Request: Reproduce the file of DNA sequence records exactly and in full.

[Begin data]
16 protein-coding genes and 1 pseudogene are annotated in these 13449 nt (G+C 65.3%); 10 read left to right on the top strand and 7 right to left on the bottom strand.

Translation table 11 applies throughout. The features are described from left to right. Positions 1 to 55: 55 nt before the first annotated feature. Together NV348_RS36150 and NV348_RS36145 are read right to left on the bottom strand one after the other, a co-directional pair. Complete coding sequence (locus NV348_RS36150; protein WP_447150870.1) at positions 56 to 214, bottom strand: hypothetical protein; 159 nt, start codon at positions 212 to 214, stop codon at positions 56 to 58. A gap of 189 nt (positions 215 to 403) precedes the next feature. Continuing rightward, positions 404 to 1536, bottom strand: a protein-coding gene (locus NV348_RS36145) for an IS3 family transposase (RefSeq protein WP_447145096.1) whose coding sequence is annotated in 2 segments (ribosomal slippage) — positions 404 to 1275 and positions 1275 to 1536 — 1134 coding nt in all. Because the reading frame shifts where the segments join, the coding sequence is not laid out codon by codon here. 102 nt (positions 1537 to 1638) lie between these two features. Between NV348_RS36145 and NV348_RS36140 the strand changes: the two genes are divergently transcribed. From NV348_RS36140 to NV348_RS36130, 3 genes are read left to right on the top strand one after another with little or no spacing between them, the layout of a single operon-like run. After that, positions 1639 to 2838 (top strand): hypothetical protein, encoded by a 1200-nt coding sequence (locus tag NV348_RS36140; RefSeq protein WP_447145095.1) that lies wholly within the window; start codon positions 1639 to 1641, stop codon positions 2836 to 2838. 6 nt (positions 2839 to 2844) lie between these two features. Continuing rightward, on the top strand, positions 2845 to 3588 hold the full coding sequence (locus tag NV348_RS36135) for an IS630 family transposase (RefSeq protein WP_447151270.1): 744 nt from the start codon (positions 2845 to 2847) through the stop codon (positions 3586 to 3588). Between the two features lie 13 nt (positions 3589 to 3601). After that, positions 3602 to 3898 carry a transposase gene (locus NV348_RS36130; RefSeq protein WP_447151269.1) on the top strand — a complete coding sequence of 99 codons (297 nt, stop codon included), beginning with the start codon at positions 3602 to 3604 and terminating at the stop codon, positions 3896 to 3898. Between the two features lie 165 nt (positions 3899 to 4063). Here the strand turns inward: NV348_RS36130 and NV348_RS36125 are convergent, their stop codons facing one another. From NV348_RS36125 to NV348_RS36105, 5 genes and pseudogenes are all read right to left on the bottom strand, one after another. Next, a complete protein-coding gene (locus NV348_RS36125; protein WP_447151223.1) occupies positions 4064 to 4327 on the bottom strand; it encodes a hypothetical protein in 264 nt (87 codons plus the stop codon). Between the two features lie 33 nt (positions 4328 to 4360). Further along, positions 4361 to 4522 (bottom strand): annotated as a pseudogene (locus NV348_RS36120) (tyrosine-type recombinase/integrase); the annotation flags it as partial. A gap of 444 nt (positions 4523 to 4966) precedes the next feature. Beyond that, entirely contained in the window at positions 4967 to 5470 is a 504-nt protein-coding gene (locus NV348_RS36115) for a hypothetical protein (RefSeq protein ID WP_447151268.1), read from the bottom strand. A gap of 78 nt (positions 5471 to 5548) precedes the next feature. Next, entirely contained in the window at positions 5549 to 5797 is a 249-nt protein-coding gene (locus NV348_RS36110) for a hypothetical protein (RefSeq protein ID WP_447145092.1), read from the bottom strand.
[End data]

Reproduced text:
16 protein-coding genes and 1 pseudogene are annotated in these 13449 nt (G+C 65.3%); 10 read left to right on the top strand and 7 right to left on the bottom strand.

Translation table 11 applies throughout. The features are described from left to right. Positions 1 to 55: 55 nt before the first annotated feature. Together NV348_RS36150 and NV348_RS36145 are read right to left on the bottom strand one after the other, a co-directional pair. Complete coding sequence (locus NV348_RS36150; protein WP_447150870.1) at positions 56 to 214, bottom strand: hypothetical protein; 159 nt, start codon at positions 212 to 214, stop codon at positions 56 to 58. A gap of 189 nt (positions 215 to 403) precedes the next feature. Continuing rightward, positions 404 to 1536, bottom strand: a protein-coding gene (locus NV348_RS36145) for an IS3 family transposase (RefSeq protein WP_447145096.1) whose coding sequence is annotated in 2 segments (ribosomal slippage) — positions 404 to 1275 and positions 1275 to 1536 — 1134 coding nt in all. Because the reading frame shifts where the segments join, the coding sequence is not laid out codon by codon here. 102 nt (positions 1537 to 1638) lie between these two features. Between NV348_RS36145 and NV348_RS36140 the strand changes: the two genes are divergently transcribed. From NV348_RS36140 to NV348_RS36130, 3 genes are read left to right on the top strand one after another with little or no spacing between them, the layout of a single operon-like run. After that, positions 1639 to 2838 (top strand): hypothetical protein, encoded by a 1200-nt coding sequence (locus tag NV348_RS36140; RefSeq protein WP_447145095.1) that lies wholly within the window; start codon positions 1639 to 1641, stop codon positions 2836 to 2838. 6 nt (positions 2839 to 2844) lie between these two features. Continuing rightward, on the top strand, positions 2845 to 3588 hold the full coding sequence (locus tag NV348_RS36135) for an IS630 family transposase (RefSeq protein WP_447151270.1): 744 nt from the start codon (positions 2845 to 2847) through the stop codon (positions 3586 to 3588). Between the two features lie 13 nt (positions 3589 to 3601). After that, positions 3602 to 3898 carry a transposase gene (locus NV348_RS36130; RefSeq protein WP_447151269.1) on the top strand — a complete coding sequence of 99 codons (297 nt, stop codon included), beginning with the start codon at positions 3602 to 3604 and terminating at the stop codon, positions 3896 to 3898. Between the two features lie 165 nt (positions 3899 to 4063). Here the strand turns inward: NV348_RS36130 and NV348_RS36125 are convergent, their stop codons facing one another. From NV348_RS36125 to NV348_RS36105, 5 genes and pseudogenes are all read right to left on the bottom strand, one after another. Next, a complete protein-coding gene (locus NV348_RS36125; protein WP_447151223.1) occupies positions 4064 to 4327 on the bottom strand; it encodes a hypothetical protein in 264 nt (87 codons plus the stop codon). Between the two features lie 33 nt (positions 4328 to 4360). Further along, positions 4361 to 4522 (bottom strand): annotated as a pseudogene (locus NV348_RS36120) (tyrosine-type recombinase/integrase); the annotation flags it as partial. A gap of 444 nt (positions 4523 to 4966) precedes the next feature. Beyond that, entirely contained in the window at positions 4967 to 5470 is a 504-nt protein-coding gene (locus NV348_RS36115) for a hypothetical protein (RefSeq protein ID WP_447151268.1), read from the bottom strand. A gap of 78 nt (positions 5471 to 5548) precedes the next feature. Next, entirely contained in the window at positions 5549 to 5797 is a 249-nt protein-coding gene (locus NV348_RS36110) for a hypothetical protein (RefSeq protein ID WP_447145092.1), read from the bottom strand.